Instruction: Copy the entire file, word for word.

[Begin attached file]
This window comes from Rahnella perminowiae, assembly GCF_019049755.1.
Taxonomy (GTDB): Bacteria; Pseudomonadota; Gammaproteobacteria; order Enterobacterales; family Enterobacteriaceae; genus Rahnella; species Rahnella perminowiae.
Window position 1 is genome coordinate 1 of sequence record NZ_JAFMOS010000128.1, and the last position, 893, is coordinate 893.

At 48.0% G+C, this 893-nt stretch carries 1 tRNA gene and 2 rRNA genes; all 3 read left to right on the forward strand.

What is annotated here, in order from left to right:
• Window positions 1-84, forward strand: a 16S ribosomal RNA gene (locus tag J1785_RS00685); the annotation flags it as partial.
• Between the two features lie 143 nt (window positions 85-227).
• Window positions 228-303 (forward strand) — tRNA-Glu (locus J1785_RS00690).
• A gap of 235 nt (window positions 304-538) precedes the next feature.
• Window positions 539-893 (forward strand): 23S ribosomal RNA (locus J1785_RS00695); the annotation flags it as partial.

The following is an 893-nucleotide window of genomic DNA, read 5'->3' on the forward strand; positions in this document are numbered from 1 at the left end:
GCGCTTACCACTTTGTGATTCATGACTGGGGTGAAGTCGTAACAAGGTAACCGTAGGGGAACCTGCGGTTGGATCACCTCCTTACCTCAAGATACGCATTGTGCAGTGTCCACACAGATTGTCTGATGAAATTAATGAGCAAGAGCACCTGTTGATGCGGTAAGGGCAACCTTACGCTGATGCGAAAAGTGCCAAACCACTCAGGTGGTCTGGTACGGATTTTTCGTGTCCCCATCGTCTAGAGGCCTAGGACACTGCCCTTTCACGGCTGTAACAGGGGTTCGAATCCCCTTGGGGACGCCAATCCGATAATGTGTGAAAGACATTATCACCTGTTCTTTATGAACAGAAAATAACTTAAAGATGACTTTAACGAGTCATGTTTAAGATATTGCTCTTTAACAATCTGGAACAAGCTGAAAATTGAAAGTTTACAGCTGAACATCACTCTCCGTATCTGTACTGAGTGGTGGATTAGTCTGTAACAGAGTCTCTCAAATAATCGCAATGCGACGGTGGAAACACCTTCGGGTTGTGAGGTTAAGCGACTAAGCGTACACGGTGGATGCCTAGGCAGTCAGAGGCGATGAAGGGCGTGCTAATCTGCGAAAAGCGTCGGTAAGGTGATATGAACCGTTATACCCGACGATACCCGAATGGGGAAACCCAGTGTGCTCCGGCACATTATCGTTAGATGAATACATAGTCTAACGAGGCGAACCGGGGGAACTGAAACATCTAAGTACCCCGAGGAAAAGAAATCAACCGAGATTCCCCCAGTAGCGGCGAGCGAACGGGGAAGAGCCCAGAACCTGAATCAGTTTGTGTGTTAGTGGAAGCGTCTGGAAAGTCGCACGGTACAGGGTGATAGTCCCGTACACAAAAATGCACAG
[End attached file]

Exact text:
This window comes from Rahnella perminowiae, assembly GCF_019049755.1.
Taxonomy (GTDB): Bacteria; Pseudomonadota; Gammaproteobacteria; order Enterobacterales; family Enterobacteriaceae; genus Rahnella; species Rahnella perminowiae.
Window position 1 is genome coordinate 1 of sequence record NZ_JAFMOS010000128.1, and the last position, 893, is coordinate 893.

At 48.0% G+C, this 893-nt stretch carries 1 tRNA gene and 2 rRNA genes; all 3 read left to right on the forward strand.

What is annotated here, in order from left to right:
• Window positions 1-84, forward strand: a 16S ribosomal RNA gene (locus tag J1785_RS00685); the annotation flags it as partial.
• Between the two features lie 143 nt (window positions 85-227).
• Window positions 228-303 (forward strand) — tRNA-Glu (locus J1785_RS00690).
• A gap of 235 nt (window positions 304-538) precedes the next feature.
• Window positions 539-893 (forward strand): 23S ribosomal RNA (locus J1785_RS00695); the annotation flags it as partial.

The following is an 893-nucleotide window of genomic DNA, read 5'->3' on the forward strand; positions in this document are numbered from 1 at the left end:
GCGCTTACCACTTTGTGATTCATGACTGGGGTGAAGTCGTAACAAGGTAACCGTAGGGGAACCTGCGGTTGGATCACCTCCTTACCTCAAGATACGCATTGTGCAGTGTCCACACAGATTGTCTGATGAAATTAATGAGCAAGAGCACCTGTTGATGCGGTAAGGGCAACCTTACGCTGATGCGAAAAGTGCCAAACCACTCAGGTGGTCTGGTACGGATTTTTCGTGTCCCCATCGTCTAGAGGCCTAGGACACTGCCCTTTCACGGCTGTAACAGGGGTTCGAATCCCCTTGGGGACGCCAATCCGATAATGTGTGAAAGACATTATCACCTGTTCTTTATGAACAGAAAATAACTTAAAGATGACTTTAACGAGTCATGTTTAAGATATTGCTCTTTAACAATCTGGAACAAGCTGAAAATTGAAAGTTTACAGCTGAACATCACTCTCCGTATCTGTACTGAGTGGTGGATTAGTCTGTAACAGAGTCTCTCAAATAATCGCAATGCGACGGTGGAAACACCTTCGGGTTGTGAGGTTAAGCGACTAAGCGTACACGGTGGATGCCTAGGCAGTCAGAGGCGATGAAGGGCGTGCTAATCTGCGAAAAGCGTCGGTAAGGTGATATGAACCGTTATACCCGACGATACCCGAATGGGGAAACCCAGTGTGCTCCGGCACATTATCGTTAGATGAATACATAGTCTAACGAGGCGAACCGGGGGAACTGAAACATCTAAGTACCCCGAGGAAAAGAAATCAACCGAGATTCCCCCAGTAGCGGCGAGCGAACGGGGAAGAGCCCAGAACCTGAATCAGTTTGTGTGTTAGTGGAAGCGTCTGGAAAGTCGCACGGTACAGGGTGATAGTCCCGTACACAAAAATGCACAG